Different Antiplatelet Strategies in Patients With New Ischemic Stroke While Taking Aspirin
Background and Purpose—Selecting among different antiplatelet strategies when patients experience a new ischemic stroke while taking aspirin is a common clinical challenge, currently addressed by a paucity of data.
Methods—This study is an analysis of a prospective multicenter stroke registry database from 14 hospitals in South Korea. Patients with acute noncardioembolic stroke, who were taking aspirin for prevention of ischemic events at the time of onset of stroke, were enrolled. Study subjects were divided into 3 groups according to the subsequent antiplatelet therapy strategy pursued; maintaining aspirin monotherapy (MA group), switching aspirin to nonaspirin antiplatelet agents (SA group), and adding another antiplatelet agent to aspirin (AA group). The primary study end point was the composite of stroke (ischemic and hemorrhagic), myocardial infarction, and vascular death up to 1 year after stroke onset.
Results—A total of 1172 patients were analyzed for this study. Antiplatelet strategies pursued in study patients were MA group in 212 (18.1%), SA group in 246 (21.0%), and AA group in 714 (60.9%). The Cox proportional hazards regression analysis showed that, compared with the MA group, there was a reduction in the composite vascular event primary end point in the SA group (hazard ratio, 0.50; 95% confidence interval, 0.27–0.92; P=0.03) and in the AA group (hazard ratio, 0.40; 95% confidence interval, 0.24–0.66; P<0.001).
Conclusions—This study showed that, compared with maintaining aspirin, switching to or adding alternative antiplatelet agents may be better in preventing subsequent vascular events in patients who experienced a new ischemic stroke while taking aspirin.
Aspirin is a first line antiplatelet agent for the secondary prevention of ischemic stroke or transient ischemic attack.1 In addition, aspirin is recommended in national guidelines for primary prevention of vascular events in patients with multiple cardiovascular risk factors.2,3 With its low cost and easy accessibility, prophylactic aspirin use is frequent in the middle-aged and elderly population.4–6
Therefore, patients who suffer a new ischemic stroke while taking aspirin are frequently encountered in a daily practice. Antiplatelet management options in these patients are to maintain aspirin monotherapy, replace aspirin with other antiplatelet agents, such as clopidogrel, or add other antiplatelet agents to aspirin.1,7–10 However, both randomized trial and large-scale registry data to guide this decision are sparse. Accordingly, the most recent American Heart Association/American Stroke Association guideline states that there is no evidence that switching or combining antiplatelet agents reduces the risk of subsequent vascular events in patients who have had stroke while receiving aspirin (Class IIb, Level of Evidence C).1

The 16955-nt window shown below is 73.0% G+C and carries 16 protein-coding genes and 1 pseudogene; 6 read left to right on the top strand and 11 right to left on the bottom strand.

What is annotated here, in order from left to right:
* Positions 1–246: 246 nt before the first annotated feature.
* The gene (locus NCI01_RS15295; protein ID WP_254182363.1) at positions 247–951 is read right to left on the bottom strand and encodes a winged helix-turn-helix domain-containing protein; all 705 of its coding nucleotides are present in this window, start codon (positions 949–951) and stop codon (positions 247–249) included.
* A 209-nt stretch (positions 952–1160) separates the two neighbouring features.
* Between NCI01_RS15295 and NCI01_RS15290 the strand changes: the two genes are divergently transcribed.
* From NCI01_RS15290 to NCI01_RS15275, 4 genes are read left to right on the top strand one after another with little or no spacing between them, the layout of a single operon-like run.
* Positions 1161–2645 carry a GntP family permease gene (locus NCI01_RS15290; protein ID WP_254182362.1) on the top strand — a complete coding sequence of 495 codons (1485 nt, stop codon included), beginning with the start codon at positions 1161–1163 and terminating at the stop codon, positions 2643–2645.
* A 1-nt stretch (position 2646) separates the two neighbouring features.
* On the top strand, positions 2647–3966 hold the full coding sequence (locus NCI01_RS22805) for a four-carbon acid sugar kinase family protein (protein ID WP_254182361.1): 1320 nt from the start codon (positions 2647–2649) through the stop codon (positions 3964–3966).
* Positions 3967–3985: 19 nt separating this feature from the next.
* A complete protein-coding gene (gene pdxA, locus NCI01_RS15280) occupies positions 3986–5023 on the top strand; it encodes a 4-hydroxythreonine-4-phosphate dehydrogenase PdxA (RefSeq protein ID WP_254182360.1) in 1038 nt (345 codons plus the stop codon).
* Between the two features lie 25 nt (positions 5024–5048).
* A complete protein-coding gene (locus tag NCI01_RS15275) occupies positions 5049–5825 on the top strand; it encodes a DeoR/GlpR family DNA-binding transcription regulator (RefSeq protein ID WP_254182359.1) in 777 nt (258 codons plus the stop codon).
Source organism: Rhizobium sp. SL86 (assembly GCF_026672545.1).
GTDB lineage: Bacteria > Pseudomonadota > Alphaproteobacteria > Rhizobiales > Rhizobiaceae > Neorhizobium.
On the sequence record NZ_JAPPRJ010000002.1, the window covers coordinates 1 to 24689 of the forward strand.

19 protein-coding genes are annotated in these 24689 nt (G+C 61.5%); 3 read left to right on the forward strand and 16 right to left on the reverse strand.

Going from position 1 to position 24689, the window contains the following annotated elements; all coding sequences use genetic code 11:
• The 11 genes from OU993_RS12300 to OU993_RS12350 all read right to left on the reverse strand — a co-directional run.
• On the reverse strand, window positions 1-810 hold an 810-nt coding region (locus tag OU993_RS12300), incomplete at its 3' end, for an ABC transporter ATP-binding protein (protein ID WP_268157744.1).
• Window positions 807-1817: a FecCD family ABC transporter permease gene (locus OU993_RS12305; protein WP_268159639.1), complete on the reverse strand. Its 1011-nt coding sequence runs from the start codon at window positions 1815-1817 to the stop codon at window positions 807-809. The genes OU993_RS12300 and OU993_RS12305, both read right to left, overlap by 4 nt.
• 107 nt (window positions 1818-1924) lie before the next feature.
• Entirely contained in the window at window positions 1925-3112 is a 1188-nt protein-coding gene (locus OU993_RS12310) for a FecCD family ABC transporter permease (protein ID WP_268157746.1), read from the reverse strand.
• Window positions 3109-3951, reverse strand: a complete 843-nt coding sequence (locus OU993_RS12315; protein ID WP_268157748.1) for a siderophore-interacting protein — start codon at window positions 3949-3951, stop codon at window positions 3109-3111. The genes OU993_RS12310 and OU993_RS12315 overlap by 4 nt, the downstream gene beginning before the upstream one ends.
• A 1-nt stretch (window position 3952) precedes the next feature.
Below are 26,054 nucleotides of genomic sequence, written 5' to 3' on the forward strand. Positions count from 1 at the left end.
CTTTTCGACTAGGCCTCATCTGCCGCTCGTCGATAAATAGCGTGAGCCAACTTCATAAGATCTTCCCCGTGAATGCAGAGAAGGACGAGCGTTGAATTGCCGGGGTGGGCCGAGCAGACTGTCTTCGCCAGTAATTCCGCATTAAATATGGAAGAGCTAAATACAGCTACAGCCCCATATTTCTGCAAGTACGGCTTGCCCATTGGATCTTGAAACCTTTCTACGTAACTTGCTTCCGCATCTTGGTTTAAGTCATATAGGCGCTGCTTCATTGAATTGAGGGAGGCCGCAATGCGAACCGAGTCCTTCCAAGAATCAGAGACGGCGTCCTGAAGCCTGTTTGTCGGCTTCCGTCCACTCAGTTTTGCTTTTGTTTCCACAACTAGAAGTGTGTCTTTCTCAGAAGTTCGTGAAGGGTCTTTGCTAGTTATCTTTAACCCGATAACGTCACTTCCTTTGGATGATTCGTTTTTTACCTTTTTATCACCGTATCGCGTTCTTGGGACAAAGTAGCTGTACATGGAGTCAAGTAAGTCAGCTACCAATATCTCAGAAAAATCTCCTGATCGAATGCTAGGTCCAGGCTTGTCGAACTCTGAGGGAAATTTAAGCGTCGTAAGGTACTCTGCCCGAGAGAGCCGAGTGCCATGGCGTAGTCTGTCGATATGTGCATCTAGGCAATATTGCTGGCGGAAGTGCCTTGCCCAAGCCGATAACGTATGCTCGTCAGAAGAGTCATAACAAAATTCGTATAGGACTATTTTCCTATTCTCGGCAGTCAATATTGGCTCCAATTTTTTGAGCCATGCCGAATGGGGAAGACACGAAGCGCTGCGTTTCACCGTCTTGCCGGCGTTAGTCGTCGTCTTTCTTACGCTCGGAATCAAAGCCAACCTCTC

A post hoc analysis of 838 patients, who have had a recent lacunar stroke while taking aspirin from the Secondary Prevention of Small Subcortical Stroke Trial (SPS3) cohort, showed that vascular events, including ischemic stroke, were not reduced by the addition of clopidogrel compared with the maintenance of aspirin.11 However, the study results could not be extrapolated to other subtypes of ischemic stroke because the study population was restricted to patients with a lacunar infarction. Therefore, questions still remain regarding whether to modify an antiplatelet regimen or not in patients who have had a cerebral ischemic event while receiving aspirin.
Using a multicenter stroke registry database,12 this study aimed to elucidate whether switching aspirin to other antiplatelet agents or adding other antiplatelet agents to aspirin could be more effective in preventing further vascular events than maintaining aspirin monotherapy in patients who had a new ischemic stroke while taking aspirin and whether these effects may differ by ischemic stroke subtype.
This study was an analysis of the Clinical Research Center for Stroke-fifth division (CRCS-5) registry database, a prospective, nationwide, multicenter, acute stroke registry database established in 2008.12,13 The collaborative registry study group consisted of 14 academic and regional tertiary stroke centers. Detailed information on the CRCS-5 registry is given in the online-only Data Supplement.
The eligibility criteria for this study were as follows: (1) acute ischemic stroke with admission to a participating center within 48 hours of stroke onset between April 2008 and July 2013, (2) noncardioembolic ischemic stroke subtype according to the Trial of ORG 10172 in Acute Stroke Treatment (TOAST) criteria with minor modifications,14,15 and (3) aspirin intake within 7 days before stroke onset for prevention of vascular events. We excluded patients who had anticoagulants during hospitalization or at discharge and who had no antithrombotic therapy at discharge.